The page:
"Congress created [the Transportation Security Administration] recognizing that only a highly trained, well-paid, fully empowered professional public workforce can provide the protection that the American people need and expect," Andrea Brooks, AFGE's women and fair practices vice president, said at a recent news conference where the union released a position paper that outlined recommendations. But now federal screeners are faced with the possibility that their jobs will be turned over to the private sector, she said.
The union hopes to garner support for its Safe Aviation By Empowering Federal Employees Act, which would keep the screening function federalized and give TSA screeners bargaining rights, due process, veterans' preference and whistleblower protections.
AFGE staff is reaching out to both Republicans and Democrats, including Rep. Peter DeFazio, D-Ore., and his colleagues on the Committee on Transportation and Infrastructure, in hopes of finding a sponsor for the bill. There is no lawmaker publicly attached to it yet.
'Ensuring safe, secure flights'
The SAEFE Act, outlined in the union's paper, Empower Screeners to Ensure Security: Why Change is Urgently Needed at TSA, would:
Deny airports the option to use private screeners.
Lift the staffing caps to allow the hiring of enough screeners to meet demand. TSA currently has 45,000 screeners but the union says 60,000 is a more realistic number.
Improve training by allocating more time for it.
Provide adequate equipment to both speed the process of screening passengers and baggage and increase screeners' effectiveness. Reports that private and public screeners perform the same are not really accurate, Logan International Airport screener A.J. Castilla said. "I don't think it's a fair assessment when we're handed 80s equipment." Airports need better equipment that can detect metal and nonmetal weapons, he said. "Instead we're getting equipment that can read Calvin Klein on your underwear."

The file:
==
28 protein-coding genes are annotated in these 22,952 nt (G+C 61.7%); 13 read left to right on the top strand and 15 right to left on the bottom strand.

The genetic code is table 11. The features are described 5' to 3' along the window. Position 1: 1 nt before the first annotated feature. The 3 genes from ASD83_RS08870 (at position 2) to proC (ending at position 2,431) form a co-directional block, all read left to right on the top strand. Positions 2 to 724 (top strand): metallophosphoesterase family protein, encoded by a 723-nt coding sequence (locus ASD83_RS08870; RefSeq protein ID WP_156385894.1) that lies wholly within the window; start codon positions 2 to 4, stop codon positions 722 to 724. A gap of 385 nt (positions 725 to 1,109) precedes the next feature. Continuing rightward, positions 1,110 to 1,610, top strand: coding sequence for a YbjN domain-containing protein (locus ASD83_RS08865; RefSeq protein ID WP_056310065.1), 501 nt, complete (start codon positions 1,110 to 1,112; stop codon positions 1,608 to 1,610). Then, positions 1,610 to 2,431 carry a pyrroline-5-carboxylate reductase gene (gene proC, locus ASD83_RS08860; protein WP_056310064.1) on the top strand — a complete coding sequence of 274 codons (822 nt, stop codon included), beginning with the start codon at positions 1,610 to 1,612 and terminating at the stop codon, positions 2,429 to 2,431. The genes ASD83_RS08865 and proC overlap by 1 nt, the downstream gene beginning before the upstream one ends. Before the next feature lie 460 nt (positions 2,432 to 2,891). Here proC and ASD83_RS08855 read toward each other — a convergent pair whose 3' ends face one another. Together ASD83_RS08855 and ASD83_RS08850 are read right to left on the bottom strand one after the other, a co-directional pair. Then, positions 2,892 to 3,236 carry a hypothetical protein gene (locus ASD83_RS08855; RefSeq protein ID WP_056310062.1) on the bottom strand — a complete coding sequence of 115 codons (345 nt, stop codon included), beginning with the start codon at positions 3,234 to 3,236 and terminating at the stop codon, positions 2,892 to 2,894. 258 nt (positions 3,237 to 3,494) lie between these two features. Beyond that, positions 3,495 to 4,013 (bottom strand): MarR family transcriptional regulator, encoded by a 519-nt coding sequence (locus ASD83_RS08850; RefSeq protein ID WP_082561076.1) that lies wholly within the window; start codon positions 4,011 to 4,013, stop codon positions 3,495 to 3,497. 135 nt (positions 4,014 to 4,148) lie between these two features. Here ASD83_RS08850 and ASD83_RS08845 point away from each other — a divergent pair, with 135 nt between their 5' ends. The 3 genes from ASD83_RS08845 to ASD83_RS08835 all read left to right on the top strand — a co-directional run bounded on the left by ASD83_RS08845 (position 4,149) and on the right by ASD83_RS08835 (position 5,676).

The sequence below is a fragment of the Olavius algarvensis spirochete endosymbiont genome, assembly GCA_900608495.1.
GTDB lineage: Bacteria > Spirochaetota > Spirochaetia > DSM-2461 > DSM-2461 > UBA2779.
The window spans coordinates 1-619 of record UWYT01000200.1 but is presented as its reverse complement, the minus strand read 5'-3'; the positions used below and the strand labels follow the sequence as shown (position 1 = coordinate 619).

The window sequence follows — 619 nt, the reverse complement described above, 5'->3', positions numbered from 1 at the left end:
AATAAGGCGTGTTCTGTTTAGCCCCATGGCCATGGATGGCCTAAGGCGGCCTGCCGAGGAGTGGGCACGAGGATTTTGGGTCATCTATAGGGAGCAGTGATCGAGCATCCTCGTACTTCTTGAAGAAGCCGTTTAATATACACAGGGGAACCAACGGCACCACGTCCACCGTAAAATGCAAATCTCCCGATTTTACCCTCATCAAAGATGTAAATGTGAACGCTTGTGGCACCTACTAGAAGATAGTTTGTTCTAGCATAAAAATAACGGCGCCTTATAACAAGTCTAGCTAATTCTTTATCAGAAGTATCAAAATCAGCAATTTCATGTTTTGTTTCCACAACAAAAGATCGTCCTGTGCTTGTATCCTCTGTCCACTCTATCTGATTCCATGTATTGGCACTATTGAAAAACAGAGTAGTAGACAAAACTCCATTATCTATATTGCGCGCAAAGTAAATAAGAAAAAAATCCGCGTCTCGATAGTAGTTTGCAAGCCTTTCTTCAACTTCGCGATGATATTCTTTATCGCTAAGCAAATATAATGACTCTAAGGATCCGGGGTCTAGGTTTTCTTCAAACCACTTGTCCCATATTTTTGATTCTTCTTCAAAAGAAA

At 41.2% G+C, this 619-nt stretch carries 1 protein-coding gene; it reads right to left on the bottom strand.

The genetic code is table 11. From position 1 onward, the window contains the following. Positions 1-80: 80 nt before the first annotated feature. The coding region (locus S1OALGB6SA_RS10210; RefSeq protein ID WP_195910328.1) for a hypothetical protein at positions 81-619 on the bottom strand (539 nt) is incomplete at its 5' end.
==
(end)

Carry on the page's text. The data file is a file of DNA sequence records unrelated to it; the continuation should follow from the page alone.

Guarantee screeners collective bargaining rights. "With a [proposed] staff cut and no collective bargaining agreement, our screeners will certainly be forced to work overtime," said Kim Kraynak, a screener at Pittsburgh International Airport and cochair of the airport's advisory committee. "Overstaffed, fatigued screeners are not the key to ensuring safe, secure flights."
Guarantee full whistleblower protection rights. "The whistleblowers are the best, most responsive screeners," Brooks said. "There is too much at stake for the concerns of people on the front lines of the war on terrorism to be silenced out of fear of losing their jobs."
Guarantee veterans' preference. The AFGE said the TSA ignores this requirement by redefining a "veteran" only as someone who retires from the armed forces, not those that leave under other circumstances.
Guarantee the same due process rights available to other federal employees. This includes the right to go before the Federal Labor Relations Authority for union issues, the Office of Personnel Management for pay, benefits and leave issues, and the Merit Systems Protection Board for discipline and termination issues.
Training is a particular sore point
It's required that screeners receive 40 hours of classroom training, 60 hours of on-the-job training and testing on the equipment to be used, but many screeners report that they receive less. Justin Rooney, for example, has hardly received any training at Buffalo-Niagara Airport since he became a federal screener there in September 2002, he said at the news conference. When he begins a shift, he and other screeners gather to hear where they will be stationed. That quick meeting -- which usually lasts minutes -- is considered a half-hour of training. The short meeting at the end of his shift, which outlines the number of suspicious items removed and individuals questioned, also counts for training.
If you add both meetings over five days, it can appear that he receives five hours of training a week, he said. Training is supposed to be on equipment, procedures and new standard operating procedures.
When the TSA decided to ban lighters from airplanes, Rooney didn't know. It wasn't until later in the day when he was checking a person's baggage that his supervisor began reading the new requirements to him, he said.